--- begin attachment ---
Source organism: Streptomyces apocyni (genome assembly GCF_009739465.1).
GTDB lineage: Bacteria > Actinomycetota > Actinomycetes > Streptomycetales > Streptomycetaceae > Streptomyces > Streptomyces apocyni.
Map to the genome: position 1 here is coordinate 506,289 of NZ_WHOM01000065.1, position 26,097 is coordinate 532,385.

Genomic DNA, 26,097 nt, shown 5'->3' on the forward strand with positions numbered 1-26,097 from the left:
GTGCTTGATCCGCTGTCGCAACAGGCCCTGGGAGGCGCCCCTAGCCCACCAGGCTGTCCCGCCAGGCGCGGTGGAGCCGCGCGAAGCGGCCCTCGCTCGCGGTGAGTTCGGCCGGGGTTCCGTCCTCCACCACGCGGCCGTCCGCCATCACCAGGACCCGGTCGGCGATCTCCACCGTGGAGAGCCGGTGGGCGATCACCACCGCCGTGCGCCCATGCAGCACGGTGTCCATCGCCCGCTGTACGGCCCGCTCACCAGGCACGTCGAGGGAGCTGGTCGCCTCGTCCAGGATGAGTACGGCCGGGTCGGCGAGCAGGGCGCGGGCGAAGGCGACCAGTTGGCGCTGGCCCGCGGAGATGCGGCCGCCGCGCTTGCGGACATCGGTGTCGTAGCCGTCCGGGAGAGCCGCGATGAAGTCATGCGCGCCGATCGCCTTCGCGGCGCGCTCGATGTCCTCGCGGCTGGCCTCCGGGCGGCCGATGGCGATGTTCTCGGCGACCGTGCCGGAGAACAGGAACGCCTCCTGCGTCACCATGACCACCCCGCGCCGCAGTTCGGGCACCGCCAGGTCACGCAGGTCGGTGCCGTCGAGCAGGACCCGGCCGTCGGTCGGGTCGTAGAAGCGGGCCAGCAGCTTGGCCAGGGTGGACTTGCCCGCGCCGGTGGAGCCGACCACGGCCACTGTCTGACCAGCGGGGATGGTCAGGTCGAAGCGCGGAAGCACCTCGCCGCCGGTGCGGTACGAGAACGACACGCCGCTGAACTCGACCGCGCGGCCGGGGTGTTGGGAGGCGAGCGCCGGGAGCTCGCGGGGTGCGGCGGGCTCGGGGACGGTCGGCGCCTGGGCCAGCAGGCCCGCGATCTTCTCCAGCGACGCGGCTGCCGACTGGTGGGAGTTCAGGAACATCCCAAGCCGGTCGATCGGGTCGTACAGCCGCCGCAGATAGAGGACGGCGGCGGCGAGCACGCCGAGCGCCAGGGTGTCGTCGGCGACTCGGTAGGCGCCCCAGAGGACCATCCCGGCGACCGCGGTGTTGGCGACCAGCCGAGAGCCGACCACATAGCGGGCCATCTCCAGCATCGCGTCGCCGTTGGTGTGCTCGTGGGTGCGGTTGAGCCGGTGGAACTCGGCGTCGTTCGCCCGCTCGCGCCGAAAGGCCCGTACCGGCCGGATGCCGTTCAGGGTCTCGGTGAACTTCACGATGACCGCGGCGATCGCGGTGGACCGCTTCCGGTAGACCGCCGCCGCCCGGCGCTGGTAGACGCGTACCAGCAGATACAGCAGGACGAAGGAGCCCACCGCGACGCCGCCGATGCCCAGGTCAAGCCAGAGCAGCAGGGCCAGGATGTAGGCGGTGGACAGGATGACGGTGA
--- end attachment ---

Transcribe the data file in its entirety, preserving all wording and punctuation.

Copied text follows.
Source organism: Streptomyces apocyni (genome assembly GCF_009739465.1).
GTDB lineage: Bacteria > Actinomycetota > Actinomycetes > Streptomycetales > Streptomycetaceae > Streptomyces > Streptomyces apocyni.
Map to the genome: position 1 here is coordinate 506,289 of NZ_WHOM01000065.1, position 26,097 is coordinate 532,385.

Genomic DNA, 26,097 nt, shown 5'->3' on the forward strand with positions numbered 1-26,097 from the left:
GTGCTTGATCCGCTGTCGCAACAGGCCCTGGGAGGCGCCCCTAGCCCACCAGGCTGTCCCGCCAGGCGCGGTGGAGCCGCGCGAAGCGGCCCTCGCTCGCGGTGAGTTCGGCCGGGGTTCCGTCCTCCACCACGCGGCCGTCCGCCATCACCAGGACCCGGTCGGCGATCTCCACCGTGGAGAGCCGGTGGGCGATCACCACCGCCGTGCGCCCATGCAGCACGGTGTCCATCGCCCGCTGTACGGCCCGCTCACCAGGCACGTCGAGGGAGCTGGTCGCCTCGTCCAGGATGAGTACGGCCGGGTCGGCGAGCAGGGCGCGGGCGAAGGCGACCAGTTGGCGCTGGCCCGCGGAGATGCGGCCGCCGCGCTTGCGGACATCGGTGTCGTAGCCGTCCGGGAGAGCCGCGATGAAGTCATGCGCGCCGATCGCCTTCGCGGCGCGCTCGATGTCCTCGCGGCTGGCCTCCGGGCGGCCGATGGCGATGTTCTCGGCGACCGTGCCGGAGAACAGGAACGCCTCCTGCGTCACCATGACCACCCCGCGCCGCAGTTCGGGCACCGCCAGGTCACGCAGGTCGGTGCCGTCGAGCAGGACCCGGCCGTCGGTCGGGTCGTAGAAGCGGGCCAGCAGCTTGGCCAGGGTGGACTTGCCCGCGCCGGTGGAGCCGACCACGGCCACTGTCTGACCAGCGGGGATGGTCAGGTCGAAGCGCGGAAGCACCTCGCCGCCGGTGCGGTACGAGAACGACACGCCGCTGAACTCGACCGCGCGGCCGGGGTGTTGGGAGGCGAGCGCCGGGAGCTCGCGGGGTGCGGCGGGCTCGGGGACGGTCGGCGCCTGGGCCAGCAGGCCCGCGATCTTCTCCAGCGACGCGGCTGCCGACTGGTGGGAGTTCAGGAACATCCCAAGCCGGTCGATCGGGTCGTACAGCCGCCGCAGATAGAGGACGGCGGCGGCGAGCACGCCGAGCGCCAGGGTGTCGTCGGCGACTCGGTAGGCGCCCCAGAGGACCATCCCGGCGACCGCGGTGTTGGCGACCAGCCGAGAGCCGACCACATAGCGGGCCATCTCCAGCATCGCGTCGCCGTTGGTGTGCTCGTGGGTGCGGTTGAGCCGGTGGAACTCGGCGTCGTTCGCCCGCTCGCGCCGAAAGGCCCGTACCGGCCGGATGCCGTTCAGGGTCTCGGTGAACTTCACGATGACCGCGGCGATCGCGGTGGACCGCTTCCGGTAGACCGCCGCCGCCCGGCGCTGGTAGACGCGTACCAGCAGATACAGCAGGACGAAGGAGCCCACCGCGACGCCGCCGATGCCCAGGTCAAGCCAGAGCAGCAGGGCCAGGATGTAGGCGGTGGACAGGATGACGGTGA